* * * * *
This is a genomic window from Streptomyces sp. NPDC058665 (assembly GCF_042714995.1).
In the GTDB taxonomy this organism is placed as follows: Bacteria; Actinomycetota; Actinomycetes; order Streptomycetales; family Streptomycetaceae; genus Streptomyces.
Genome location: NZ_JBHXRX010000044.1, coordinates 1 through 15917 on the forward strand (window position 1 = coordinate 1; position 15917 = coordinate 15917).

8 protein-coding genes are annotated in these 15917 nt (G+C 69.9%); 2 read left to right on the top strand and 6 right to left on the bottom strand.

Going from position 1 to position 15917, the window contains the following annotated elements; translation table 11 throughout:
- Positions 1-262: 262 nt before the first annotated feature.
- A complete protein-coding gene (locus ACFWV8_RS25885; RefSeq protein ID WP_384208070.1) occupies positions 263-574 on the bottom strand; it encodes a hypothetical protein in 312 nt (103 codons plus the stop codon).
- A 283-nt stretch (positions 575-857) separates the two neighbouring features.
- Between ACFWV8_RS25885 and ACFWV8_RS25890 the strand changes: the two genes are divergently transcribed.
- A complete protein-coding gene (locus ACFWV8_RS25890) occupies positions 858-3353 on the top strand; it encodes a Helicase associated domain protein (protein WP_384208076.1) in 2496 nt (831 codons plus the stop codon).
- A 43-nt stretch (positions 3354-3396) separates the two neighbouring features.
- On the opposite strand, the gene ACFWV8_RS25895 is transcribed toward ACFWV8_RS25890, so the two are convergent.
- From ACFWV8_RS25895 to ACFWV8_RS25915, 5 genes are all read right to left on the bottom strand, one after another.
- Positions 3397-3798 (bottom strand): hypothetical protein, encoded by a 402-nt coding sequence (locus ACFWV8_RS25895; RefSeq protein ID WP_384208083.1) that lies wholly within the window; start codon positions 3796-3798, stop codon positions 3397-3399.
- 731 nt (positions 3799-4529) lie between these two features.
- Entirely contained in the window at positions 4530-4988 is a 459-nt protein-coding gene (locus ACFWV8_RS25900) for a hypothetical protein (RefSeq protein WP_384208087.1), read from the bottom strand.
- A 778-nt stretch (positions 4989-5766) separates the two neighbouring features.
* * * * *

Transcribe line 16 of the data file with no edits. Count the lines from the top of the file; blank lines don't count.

- Entirely contained in the window at positions 4530-4988 is a 459-nt protein-coding gene (locus ACFWV8_RS25900) for a hypothetical protein (RefSeq protein WP_384208087.1), read from the bottom strand.